The US Navy has honored a groundbreaking World War II hero with the naming of a new aircraft carrier after Mess Attendant 2nd Class, Doris Miller, earlier this week.
The announcement was made on Martin Luther King Day during a ceremony at Joint Base Pearl Harbor-Hickam, Hawaii. The future USS Doris Miller will enter the service in the early 2030s and is the first aircraft carrier in the history of the US Navy to be named after an African American sailor and is also the first to be named in honor of enlisted sailors, rather than the maritime elite.
Doris “Dorie” Miller was the first AfricanAmerican to receive the Navy Cross for Valor for his actions on the USS West Virginia during the Dec. 7, 1941, attack on Pearl Harbor, reported Stars and Stripes.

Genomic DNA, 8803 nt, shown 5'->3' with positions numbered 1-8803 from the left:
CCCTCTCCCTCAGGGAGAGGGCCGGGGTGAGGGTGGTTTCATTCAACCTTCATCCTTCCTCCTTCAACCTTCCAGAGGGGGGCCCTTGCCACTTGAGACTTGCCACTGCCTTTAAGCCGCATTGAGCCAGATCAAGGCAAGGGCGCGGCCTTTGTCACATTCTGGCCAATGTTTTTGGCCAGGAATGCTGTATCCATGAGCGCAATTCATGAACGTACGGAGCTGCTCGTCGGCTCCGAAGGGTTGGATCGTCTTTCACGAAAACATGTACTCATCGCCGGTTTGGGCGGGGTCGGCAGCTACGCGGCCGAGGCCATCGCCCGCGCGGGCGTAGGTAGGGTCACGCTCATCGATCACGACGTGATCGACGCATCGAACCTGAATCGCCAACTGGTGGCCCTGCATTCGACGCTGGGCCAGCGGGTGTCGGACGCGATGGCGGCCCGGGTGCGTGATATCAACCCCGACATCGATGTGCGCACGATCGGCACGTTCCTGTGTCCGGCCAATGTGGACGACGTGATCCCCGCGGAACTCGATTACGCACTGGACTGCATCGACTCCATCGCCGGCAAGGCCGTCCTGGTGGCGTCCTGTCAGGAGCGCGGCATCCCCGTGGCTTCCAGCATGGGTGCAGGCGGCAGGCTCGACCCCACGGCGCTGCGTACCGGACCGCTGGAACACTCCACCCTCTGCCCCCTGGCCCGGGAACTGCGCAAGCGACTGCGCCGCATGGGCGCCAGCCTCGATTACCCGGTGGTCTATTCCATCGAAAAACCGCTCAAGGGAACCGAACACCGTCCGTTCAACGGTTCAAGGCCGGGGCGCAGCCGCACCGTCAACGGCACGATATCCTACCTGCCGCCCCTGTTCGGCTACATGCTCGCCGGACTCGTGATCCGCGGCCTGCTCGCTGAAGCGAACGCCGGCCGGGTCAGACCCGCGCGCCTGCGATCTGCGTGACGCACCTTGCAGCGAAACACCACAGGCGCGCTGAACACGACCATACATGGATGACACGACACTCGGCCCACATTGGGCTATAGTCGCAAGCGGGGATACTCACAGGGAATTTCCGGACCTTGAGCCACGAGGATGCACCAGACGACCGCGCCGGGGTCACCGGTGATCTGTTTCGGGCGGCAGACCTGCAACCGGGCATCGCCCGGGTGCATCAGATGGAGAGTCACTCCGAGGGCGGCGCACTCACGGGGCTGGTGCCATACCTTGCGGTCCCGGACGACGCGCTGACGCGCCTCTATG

On that day, 22-year-old Miller was collecting laundry when the attack alarm sounded. When he realized his normal battle station in an anti-aircraft battery magazine was destroyed by a torpedo, he went on deck and carried wounded soldiers to safety before being given the order to aid the mortally wounded captain on the bridge.
“He subsequently manned a 50-cal. Browning anti-aircraft machine gun until he ran out of ammunition and was ordered to abandon ship,” the Navy said, adding that Miller was not trained to operate the gun.
The commander in chief of the Pacific Fleet, Adm. Chester W. Nimitz, presented Miller with the Navy Cross in Pearl Harbor in May 1942.
Adm. Chester W. Nimitz, the commander in chief of the Pacific Fleet, presented the Navy Cross to Miller in Pearl Harbor in May 1942.
Miller died while serving on a ship that was torpedoed by a Japanese submarine in November 1943.